Combined with financial discipline and thoughtful strategy, there’s nothing quite like focused management and staff enthusiasm to ignite the prospects of a business. In this Fool’s view, these three companies fit the bill. Sundance Energy (ASX: SEA) Although ASX-listed, Sundance Energy is a US onshore oil and gas producer with assets located in prime locations from Texas to Mississippi. Corporate headquarters are in Denver, Colorado. Costs of production are relatively low, and access to necessary infrastructure is not a problem. Sundance Energy is well set up financially with no net debt, established growing cash flow and funds in the bank….
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Combined with financial discipline and thoughtful strategy, there’s nothing quite like focused management and staff enthusiasm to ignite the prospects of a business. In this Fool’s view, these three companies fit the bill.
Sundance Energy (ASX: SEA)
Although ASX-listed, Sundance Energy is a US onshore oil and gas producer with assets located in prime locations from Texas to Mississippi. Corporate headquarters are in Denver, Colorado. Costs of production are relatively low, and access to necessary infrastructure is not a problem.
Sundance Energy is well set up financially with no net debt, established growing cash flow and funds in the bank. In addition to producing wells, exploration success has been outstanding and further proven reserves are expected to increase substantially.
At $1.04, Sundance Energy is selling around 5 times 2014 earnings – and, with the speed at which wells are brought into production; this could prove conservative. There is unlikely to be a dividend in the short term as the company is very intent on increasing production and substantiating further reserves. SEA is an ignored stock with plenty of near term upside.
Servcorp (ASX: SRV)
Servcorp is the world’s second largest serviced office provider and operates 130 floors in Australia, New Zealand, USA, Asia, the Middle East and Europe. In addition, a range of ‘virtual’ offices is successfully marketed as ‘everything but the physical office’. Operating in a high growth and diverse industry, Servcorp’s main differentiation is the high quality of service, location and IT facilities.
Servcorp is financially strong – no debt, good cash flow and $87 million in the bank. The share price has been restrained as a result of the heavy capital expenditure required in developing a significant presence in the US. Much like hotels, serviced offices need a couple of years to mature after initial opening. In an encouraging sign, the US business is reported to be cash positive at this stage.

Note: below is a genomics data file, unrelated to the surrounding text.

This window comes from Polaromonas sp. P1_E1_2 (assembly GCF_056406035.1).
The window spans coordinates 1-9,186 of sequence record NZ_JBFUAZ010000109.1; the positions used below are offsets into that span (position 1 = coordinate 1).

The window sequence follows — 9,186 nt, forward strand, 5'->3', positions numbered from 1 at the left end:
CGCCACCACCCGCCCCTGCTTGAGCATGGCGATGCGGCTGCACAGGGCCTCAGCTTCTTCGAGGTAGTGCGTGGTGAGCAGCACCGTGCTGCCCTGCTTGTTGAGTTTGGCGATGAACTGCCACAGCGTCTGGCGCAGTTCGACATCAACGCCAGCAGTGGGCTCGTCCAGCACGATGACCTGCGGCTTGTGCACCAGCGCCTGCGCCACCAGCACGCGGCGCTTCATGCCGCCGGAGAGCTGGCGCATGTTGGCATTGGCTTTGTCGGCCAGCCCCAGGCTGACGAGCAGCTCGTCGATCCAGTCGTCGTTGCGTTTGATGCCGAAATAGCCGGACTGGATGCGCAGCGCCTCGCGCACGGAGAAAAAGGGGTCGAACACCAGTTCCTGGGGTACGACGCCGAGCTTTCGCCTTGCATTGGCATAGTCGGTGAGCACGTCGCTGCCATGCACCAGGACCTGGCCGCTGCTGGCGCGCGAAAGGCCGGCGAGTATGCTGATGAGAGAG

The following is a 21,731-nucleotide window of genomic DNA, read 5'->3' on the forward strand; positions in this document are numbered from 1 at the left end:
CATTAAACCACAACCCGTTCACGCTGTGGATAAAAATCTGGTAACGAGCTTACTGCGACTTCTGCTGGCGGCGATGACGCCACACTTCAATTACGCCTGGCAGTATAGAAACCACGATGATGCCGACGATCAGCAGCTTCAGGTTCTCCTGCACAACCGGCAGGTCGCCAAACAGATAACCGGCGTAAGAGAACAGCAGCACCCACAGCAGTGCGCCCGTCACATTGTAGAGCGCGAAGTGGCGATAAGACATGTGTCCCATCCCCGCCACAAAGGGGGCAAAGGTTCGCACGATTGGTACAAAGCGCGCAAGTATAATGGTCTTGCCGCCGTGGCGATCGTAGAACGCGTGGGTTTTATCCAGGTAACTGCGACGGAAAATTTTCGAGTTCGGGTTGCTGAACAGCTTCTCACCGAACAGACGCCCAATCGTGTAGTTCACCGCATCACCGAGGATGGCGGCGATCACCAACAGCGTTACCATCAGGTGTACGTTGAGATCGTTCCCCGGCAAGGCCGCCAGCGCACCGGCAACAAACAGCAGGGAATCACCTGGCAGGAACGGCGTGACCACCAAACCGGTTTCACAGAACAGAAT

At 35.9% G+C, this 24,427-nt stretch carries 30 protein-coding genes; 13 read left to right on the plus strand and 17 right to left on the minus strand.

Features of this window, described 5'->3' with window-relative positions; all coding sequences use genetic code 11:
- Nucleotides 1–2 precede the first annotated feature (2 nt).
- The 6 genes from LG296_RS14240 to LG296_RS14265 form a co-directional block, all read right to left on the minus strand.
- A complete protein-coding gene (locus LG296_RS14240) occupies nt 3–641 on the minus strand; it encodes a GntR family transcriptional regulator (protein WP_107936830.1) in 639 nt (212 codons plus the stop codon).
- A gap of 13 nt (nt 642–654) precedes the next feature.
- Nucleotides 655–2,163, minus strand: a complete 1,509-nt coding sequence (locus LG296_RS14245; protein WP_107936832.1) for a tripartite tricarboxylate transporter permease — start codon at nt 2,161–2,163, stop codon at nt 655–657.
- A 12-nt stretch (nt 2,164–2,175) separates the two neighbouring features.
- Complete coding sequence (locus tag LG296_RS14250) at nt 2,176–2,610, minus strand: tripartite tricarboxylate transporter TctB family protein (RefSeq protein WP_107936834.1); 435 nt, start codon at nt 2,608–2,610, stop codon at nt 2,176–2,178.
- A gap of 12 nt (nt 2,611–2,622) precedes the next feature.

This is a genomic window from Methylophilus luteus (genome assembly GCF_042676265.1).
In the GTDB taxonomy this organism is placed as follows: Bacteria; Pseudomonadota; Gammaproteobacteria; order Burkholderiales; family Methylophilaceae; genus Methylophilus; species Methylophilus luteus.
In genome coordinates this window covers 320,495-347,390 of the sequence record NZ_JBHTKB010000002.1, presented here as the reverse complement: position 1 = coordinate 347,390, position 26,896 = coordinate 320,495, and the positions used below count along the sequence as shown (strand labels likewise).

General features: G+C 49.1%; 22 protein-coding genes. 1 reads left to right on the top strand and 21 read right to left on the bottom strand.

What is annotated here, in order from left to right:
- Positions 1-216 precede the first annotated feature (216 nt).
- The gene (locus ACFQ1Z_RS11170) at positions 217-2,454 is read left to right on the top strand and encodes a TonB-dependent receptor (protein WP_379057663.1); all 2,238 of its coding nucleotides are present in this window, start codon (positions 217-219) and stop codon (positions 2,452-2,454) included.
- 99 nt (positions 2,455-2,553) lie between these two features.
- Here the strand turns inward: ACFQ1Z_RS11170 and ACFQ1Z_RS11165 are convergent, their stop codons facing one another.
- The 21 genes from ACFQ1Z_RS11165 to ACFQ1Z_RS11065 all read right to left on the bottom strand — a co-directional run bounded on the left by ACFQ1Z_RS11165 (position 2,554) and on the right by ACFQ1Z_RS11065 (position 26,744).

On face value, results for 2013 won’t be sensational at a PE of 17 and 4.3% yield. However, 2014 on will show substantial profit and yield improvement as more and more floors mature. Added to this are benefits from a lower Aussie dollar. Taking a two-year view Servcorp is undervalued.
Oroton Group (ASX: ORL)
With 75 years in business it’s difficult to describe this company as a promising growth prospect. However Oroton had a history of periodic adaption and fashion innovation. In the past few years Sally MacDonald (CEO) and Ana Maria Escobar (creative director) have woken up this business, with Oroton now operating 71 stores/outlets including seven in Asia (Malaysia and Singapore). Additional stores in Dubai, Hong Kong and Shanghai are set to open by Christmas. Oroton’s online sales exceed 10% of revenues, exceptional for an Australian-based retailer.
The expiration (after 23 years) of the Ralph Lauren licence has affected the immediate outlook – the Ralph Lauren segment contributed 50% of revenues and 30% of profits in 2012. In an update on 2 August 2013, Oroton announced 2013 earnings are likely to be modestly improved at 62c per share (Ralph Lauren licence expired 30 June 2013); 2014 earnings may range between a very pessimistic (nothing going right) 25c – 40c+. At $6.85, Oroton trades at 17 projected 2014 net earnings (assuming earnings of 40c).
However, the update doesn’t take into account the impact of any new acquisitions and license agreements. Talks are well advanced and confirmation of at least one deal is expected over the next three to six months. With astute and patient management Oroton won’t rush into deals for the sake of impatient investors.
Fashion and retail remains a buyer’s market, and there is strong potential for at least one value-creating deal. In an important signal, Oroton is retaining staff and overhead previously used in the management of the Ralph Lauren license – meaning implementation of any agreement will be fast-tracked.
On the financial side, Oroton is in an excellent position — no debt, good cashflow, negligible intangible assets, high return on equity and strong operating margins. With a stash of cash and a patient hand, the longer term prospects for this company are convincing. I believe Oroton is undervalued on a medium and long term view.
These three companies march to different drums and different timescales; however, all have solid prospects – not adequately reflected in current market pricing. Sundance Energy (a forgotten stock) is fast-tracking additional proven reserves and already has a rich portfolio of undervalued producing assets. Servcorp will unlock the value from intense capital investment in the US over the next two years. Oroton is a longer term prospect with the financial capacity and business savvy to leverage returns from any agreed acquisition or license deals.
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Motley Fool contributor Peter Andersen owns shares in Oroton, Servcorp and Sundance Energy.